Many contracts involving a commercial transaction will include a “No Oral Modification” (NOM) clause. A clause of this nature will typically read as follows: “this contract may not be modified except by express written consent of the parties.” Theoretically, this means that the parties will not be able to change the terms of the agreement over a cup a coffee or while having a drink after work. In practice, however, Texas courts will generally not enforce a NOM clause and will allow the parties to freely modify the terms of agreements by oral agreement or any other manner.
If the parties to a contract agree that modifications will only be in writing, why then will courts refuse to honor the agreement when contractual terms are modified orally? To understand this, we must look at Contract Law 101. In order to form a contract, there must be a meeting of the minds. This typically occurs from an offer by one party and acceptance by the other. For example, “I offer to sell you 100 watermelons at $2.00 a piece.” If the party to whom the offer is made agrees, a contract has now been formed. It is this legal principal involving the binding nature of an oral agreement that allows written agreements to be modified by spoken word. Texas courts reason that since a contract can be created verbally, there should be no prohibition to allowing a written contract to be modified by oral agreement. In 1887, the Texas Supreme Court ruled that “a written bargain is of no higher legal degree” than an oral agreement and, therefore, “[e]ither may vary or discharge the other.” This has been the law in Texas for over 125 years.
You might be asking yourself “how can anyone modify the terms of a written contract? A contract is a binding agreement.” You are correct. A signed written agreement is binding upon the parties. Each must perform in accordance with the terms and provisions contained within the contract. But think about the following scenario: the example of the oral contract for the sale of watermelons has now been reduced to writing. Within the agreement is a NOM clause. The buyer and seller meet one morning over coffee. The buyer laments how the price of watermelons has dropped and two dollars a piece is now too high of a price. The seller, perhaps feeling especially generous that morning, agrees to drop the price to $1.75 per watermelon – nothing in writing, just a simple verbal agreement. Despite the provision within the contract preventing an oral modification of the terms of the agreement, the price of the watermelons has now been changed to $1.75.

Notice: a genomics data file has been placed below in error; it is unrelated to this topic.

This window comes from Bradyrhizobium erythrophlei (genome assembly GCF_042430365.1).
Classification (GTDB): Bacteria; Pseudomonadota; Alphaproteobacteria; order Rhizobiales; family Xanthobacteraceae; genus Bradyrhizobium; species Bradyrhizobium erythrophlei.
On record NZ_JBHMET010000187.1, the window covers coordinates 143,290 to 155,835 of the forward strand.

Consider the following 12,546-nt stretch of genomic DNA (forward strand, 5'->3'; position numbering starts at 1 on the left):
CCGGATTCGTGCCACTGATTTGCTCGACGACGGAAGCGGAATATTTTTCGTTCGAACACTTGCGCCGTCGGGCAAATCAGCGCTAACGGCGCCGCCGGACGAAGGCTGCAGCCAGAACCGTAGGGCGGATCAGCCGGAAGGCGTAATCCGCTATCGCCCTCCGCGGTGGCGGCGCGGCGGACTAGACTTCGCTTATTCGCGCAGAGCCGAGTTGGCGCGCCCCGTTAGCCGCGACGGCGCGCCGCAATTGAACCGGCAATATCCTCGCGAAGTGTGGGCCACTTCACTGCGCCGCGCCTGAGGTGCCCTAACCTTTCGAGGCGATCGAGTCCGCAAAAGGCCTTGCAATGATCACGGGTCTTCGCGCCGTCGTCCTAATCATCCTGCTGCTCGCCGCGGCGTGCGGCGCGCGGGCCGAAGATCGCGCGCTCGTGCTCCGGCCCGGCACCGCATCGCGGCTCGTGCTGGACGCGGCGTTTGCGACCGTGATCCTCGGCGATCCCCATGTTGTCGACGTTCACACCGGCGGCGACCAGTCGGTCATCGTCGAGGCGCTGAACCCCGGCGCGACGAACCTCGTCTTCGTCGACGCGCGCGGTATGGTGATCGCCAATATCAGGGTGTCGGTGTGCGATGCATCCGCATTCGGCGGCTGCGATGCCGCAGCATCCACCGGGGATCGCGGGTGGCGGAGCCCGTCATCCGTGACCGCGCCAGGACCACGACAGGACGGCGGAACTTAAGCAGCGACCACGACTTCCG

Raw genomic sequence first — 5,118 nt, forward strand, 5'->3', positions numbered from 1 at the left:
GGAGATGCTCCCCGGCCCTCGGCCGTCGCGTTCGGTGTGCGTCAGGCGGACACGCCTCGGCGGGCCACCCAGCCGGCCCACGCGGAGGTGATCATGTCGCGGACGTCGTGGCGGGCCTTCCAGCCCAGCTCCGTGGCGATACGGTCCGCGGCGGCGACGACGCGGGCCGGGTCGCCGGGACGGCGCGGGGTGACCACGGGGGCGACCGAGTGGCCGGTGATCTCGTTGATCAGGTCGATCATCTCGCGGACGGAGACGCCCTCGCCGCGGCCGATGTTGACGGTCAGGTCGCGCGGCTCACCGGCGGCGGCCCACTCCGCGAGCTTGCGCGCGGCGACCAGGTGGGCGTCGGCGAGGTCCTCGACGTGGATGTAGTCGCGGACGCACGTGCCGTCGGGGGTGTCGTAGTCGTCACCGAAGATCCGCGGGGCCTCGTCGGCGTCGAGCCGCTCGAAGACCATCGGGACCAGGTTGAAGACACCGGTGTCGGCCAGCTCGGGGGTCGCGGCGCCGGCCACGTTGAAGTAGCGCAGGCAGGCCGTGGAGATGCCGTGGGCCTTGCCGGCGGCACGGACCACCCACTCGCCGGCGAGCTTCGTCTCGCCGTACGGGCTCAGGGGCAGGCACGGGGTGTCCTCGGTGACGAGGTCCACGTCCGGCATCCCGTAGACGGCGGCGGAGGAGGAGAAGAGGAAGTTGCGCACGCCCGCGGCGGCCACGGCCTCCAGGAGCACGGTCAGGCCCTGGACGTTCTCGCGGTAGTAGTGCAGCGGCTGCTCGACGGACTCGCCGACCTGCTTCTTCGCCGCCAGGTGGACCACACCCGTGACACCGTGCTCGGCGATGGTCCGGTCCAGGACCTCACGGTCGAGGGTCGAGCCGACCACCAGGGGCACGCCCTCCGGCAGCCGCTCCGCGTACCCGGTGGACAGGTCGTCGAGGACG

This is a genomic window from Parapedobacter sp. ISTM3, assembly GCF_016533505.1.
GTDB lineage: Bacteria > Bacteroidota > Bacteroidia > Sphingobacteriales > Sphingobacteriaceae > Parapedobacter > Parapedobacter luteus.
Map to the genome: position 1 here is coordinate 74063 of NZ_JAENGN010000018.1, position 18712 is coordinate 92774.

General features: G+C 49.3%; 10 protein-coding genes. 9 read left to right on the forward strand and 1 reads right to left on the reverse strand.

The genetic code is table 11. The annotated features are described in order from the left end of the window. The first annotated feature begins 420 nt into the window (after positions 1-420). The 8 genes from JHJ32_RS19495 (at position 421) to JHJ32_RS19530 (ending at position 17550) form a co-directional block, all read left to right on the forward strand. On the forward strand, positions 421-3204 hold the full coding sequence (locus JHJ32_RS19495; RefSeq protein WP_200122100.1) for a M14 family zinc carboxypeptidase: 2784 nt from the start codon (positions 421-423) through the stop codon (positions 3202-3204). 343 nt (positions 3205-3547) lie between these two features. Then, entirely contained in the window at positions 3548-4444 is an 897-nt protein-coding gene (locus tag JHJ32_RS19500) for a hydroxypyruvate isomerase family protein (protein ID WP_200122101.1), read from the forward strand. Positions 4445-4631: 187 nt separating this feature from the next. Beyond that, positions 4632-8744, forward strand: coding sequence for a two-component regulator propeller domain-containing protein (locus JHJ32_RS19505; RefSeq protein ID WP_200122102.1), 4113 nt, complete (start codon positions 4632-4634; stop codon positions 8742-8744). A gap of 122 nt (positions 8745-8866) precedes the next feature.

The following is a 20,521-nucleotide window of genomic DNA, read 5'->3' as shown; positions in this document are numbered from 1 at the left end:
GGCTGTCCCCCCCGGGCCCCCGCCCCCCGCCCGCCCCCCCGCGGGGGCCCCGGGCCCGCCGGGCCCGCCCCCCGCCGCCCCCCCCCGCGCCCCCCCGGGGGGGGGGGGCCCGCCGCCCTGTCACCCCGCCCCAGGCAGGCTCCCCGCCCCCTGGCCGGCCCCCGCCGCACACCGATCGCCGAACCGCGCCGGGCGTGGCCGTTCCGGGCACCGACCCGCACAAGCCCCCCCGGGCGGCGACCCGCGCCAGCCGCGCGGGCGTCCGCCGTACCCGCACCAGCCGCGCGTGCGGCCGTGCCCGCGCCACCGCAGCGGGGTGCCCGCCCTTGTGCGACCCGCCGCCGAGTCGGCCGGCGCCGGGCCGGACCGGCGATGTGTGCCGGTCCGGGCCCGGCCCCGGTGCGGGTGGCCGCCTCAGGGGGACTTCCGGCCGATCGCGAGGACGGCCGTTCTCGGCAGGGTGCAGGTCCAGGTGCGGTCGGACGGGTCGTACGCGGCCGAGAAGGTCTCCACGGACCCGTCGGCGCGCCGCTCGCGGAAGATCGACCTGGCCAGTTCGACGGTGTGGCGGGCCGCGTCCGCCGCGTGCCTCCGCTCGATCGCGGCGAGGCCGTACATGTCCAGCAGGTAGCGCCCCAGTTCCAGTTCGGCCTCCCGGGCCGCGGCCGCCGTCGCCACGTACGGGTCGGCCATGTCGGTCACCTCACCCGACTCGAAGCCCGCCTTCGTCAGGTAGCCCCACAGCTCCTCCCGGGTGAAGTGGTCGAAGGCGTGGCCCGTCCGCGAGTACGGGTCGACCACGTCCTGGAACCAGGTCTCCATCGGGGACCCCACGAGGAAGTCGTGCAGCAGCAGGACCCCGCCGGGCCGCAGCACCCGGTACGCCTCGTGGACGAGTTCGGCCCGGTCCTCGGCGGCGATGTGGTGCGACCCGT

The reality is that it is difficult to prove an oral modification of a contract. What if the other party denies that such a modification ever occurred? What can be used to prove the change in the contract? Courts will often look at the circumstances surrounding the agreement as well as the performance of the parties. For instance, the parties’ actions in conformity with the alleged oral modification would be evidence of the change in the agreement. If the seller accepted $1.75 per watermelon in the total payment, that would be clear evidence that both parties were in agreement when the money and the product changed hands.
There are exceptions that will not allow a contract to be orally modified. Some contracts must be in writing and signed by the parties, and likewise any modifications must also be in writing. For example, the sale of real estate, a lease for a period longer than a year, and an agreement that is not to be performed within one year must all be in writing. If the intent is to modify terms or conditions of these types of agreements, make sure that they are in writing, or they will not be enforceable.
Many contracts contain a NOM clause despite its relative impotence. Parties to contracts with such a clause may feel comfortable discussing the terms of the contracts, believing that their spoken word will not alter or modify what has been agreed to in writing; this could prove to be a dangerous exercise. Take no comfort in the inclusion of a NOM clause in your contract. History has proven that Texas courts will enforce an oral modification despite clear and unambiguous language preventing such action.